THE MOLECULE OF MORE
someone who could be a welcome part of every day. He considered himself
a romantic, even if tonight was just about sex.
He kept meeting the eyes of a young woman standing with a chatty
friend at a high-top table. She had dark hair and brown eyes, and he noticed
her because she wasn’t in the usual Saturday-night uniform; she had on
flats instead of heels, and she wore Levis instead of club clothes. He intro-
duced himself and the conversation came quickly and easily. Her name was
Samantha, and the first thing she said was that she was more comfortable
doing cardio than putting back beers. That led to an in-depth discussion
of local gyms, fitness apps, and the relative merits of working out in the
morning versus the afternoon. For the rest of the night he didn’t leave her
side, and she quickly came to like having him there.
Lots of factors pushed them along to what would become a long-term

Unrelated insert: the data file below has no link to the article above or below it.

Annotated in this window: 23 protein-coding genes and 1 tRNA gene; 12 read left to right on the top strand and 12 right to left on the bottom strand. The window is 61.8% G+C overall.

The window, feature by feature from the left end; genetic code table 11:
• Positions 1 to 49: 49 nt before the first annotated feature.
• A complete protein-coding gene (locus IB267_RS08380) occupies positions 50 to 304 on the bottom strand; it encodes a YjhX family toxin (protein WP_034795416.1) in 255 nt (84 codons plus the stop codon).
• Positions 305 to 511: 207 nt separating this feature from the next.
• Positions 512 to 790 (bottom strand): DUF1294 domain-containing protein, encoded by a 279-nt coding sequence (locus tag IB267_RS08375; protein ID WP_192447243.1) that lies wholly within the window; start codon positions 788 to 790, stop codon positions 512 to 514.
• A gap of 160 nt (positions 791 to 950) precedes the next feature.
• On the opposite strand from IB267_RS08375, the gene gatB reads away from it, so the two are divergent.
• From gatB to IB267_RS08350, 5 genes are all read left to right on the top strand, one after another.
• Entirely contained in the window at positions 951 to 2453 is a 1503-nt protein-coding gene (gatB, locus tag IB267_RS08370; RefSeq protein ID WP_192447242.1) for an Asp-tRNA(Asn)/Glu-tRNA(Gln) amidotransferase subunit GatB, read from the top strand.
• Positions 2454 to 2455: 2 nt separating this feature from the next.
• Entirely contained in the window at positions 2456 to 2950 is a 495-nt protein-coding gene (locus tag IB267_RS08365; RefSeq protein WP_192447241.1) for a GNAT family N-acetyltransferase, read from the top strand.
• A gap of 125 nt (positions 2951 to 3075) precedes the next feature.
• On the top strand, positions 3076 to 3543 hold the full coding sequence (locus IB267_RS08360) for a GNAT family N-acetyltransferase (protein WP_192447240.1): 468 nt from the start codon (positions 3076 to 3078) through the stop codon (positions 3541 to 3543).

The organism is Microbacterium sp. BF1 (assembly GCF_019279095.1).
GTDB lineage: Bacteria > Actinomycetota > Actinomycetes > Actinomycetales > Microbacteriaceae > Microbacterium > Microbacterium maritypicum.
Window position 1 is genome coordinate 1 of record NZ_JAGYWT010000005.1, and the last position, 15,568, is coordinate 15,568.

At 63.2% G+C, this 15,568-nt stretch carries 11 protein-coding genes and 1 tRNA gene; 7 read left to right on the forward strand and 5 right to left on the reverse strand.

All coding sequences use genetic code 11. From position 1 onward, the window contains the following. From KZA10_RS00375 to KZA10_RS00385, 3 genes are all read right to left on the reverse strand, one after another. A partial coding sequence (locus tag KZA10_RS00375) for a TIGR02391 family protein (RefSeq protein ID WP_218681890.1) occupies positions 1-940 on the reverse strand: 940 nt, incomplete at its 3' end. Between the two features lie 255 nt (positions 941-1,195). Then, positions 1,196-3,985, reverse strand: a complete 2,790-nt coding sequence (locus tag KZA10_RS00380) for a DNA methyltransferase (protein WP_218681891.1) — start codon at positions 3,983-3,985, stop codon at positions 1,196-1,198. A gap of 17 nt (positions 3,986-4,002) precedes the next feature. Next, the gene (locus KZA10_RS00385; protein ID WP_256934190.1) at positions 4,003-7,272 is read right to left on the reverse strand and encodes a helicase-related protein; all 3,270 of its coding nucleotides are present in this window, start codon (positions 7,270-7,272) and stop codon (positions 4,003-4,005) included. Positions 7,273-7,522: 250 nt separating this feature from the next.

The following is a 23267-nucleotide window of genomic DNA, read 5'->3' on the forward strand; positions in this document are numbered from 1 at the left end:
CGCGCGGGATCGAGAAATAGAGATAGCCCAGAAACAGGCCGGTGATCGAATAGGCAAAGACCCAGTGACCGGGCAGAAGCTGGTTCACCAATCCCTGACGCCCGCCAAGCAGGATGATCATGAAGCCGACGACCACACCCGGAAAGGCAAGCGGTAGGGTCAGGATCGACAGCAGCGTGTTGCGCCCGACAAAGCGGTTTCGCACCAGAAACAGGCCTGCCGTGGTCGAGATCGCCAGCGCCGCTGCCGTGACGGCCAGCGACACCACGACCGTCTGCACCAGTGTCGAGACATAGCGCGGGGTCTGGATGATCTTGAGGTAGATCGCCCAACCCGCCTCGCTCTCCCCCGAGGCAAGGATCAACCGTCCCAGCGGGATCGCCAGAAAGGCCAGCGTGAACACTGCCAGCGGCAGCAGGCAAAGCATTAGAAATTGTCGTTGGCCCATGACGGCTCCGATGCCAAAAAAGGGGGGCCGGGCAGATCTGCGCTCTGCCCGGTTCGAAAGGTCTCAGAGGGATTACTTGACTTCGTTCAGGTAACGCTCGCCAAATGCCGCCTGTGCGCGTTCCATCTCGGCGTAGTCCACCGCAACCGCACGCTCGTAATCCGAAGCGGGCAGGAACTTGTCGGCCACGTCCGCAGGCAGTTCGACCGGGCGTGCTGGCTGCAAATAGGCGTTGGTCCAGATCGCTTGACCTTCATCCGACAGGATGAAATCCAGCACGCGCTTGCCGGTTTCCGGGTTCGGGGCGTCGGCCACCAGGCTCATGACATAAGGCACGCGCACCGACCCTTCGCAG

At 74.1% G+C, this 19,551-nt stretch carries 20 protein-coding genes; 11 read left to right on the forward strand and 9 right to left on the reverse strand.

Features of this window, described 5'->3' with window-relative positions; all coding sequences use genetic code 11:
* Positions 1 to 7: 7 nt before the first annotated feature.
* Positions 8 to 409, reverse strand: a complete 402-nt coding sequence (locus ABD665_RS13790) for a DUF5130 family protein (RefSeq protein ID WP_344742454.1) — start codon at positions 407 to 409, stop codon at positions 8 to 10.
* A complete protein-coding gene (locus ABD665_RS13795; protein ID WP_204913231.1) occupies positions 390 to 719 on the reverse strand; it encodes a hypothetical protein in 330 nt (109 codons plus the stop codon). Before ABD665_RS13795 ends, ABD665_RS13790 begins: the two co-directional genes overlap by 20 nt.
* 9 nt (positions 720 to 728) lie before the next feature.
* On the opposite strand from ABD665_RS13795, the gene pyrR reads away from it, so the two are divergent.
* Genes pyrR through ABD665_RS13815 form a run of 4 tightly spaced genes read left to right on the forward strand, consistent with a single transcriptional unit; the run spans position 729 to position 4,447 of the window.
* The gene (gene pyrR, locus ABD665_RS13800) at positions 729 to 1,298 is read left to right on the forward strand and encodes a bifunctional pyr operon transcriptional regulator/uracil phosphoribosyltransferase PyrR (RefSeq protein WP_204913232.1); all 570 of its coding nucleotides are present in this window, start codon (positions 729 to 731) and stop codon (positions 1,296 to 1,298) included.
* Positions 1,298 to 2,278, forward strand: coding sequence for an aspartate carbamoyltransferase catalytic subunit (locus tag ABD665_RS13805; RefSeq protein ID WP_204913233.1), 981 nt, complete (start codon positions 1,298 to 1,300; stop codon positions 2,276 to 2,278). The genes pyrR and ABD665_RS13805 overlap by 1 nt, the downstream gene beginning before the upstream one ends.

relationship: their common interests, the ease they felt with each other, even
the drinks and a little desperation. But none of that was the real key to
love. The big factor was this: they were both under the influence of a
mind-altering chemical. So was everyone else in the bar.
And, it turns out, so are you.
WHAT IS MORE POWERFUL THAN PLEASURE?
Dopamine was discovered in the brain in 1957 by Kathleen Montagu,
a researcher working in a laboratory at the Runwell Hospital near
London. Initially, dopamine was seen simply as a way for the body
to produce a chemical called norepinephrine, which is what adrena-
line is called when it is found in the brain. But then scientists began
to observe strange things. Only 0.0005 percent of brain cells produce
dopamine—one in two million—yet these cells appeared to exert an
outsized influence on behavior. Research participants experienced feel-
ings of pleasure when they turned dopamine on, and went to great
lengths to trigger the activation of these rare cells. In fact, under the
right circumstances, pursuit of feel-good dopamine activation became
impossible to resist. Some scientists christened dopamine the pleasure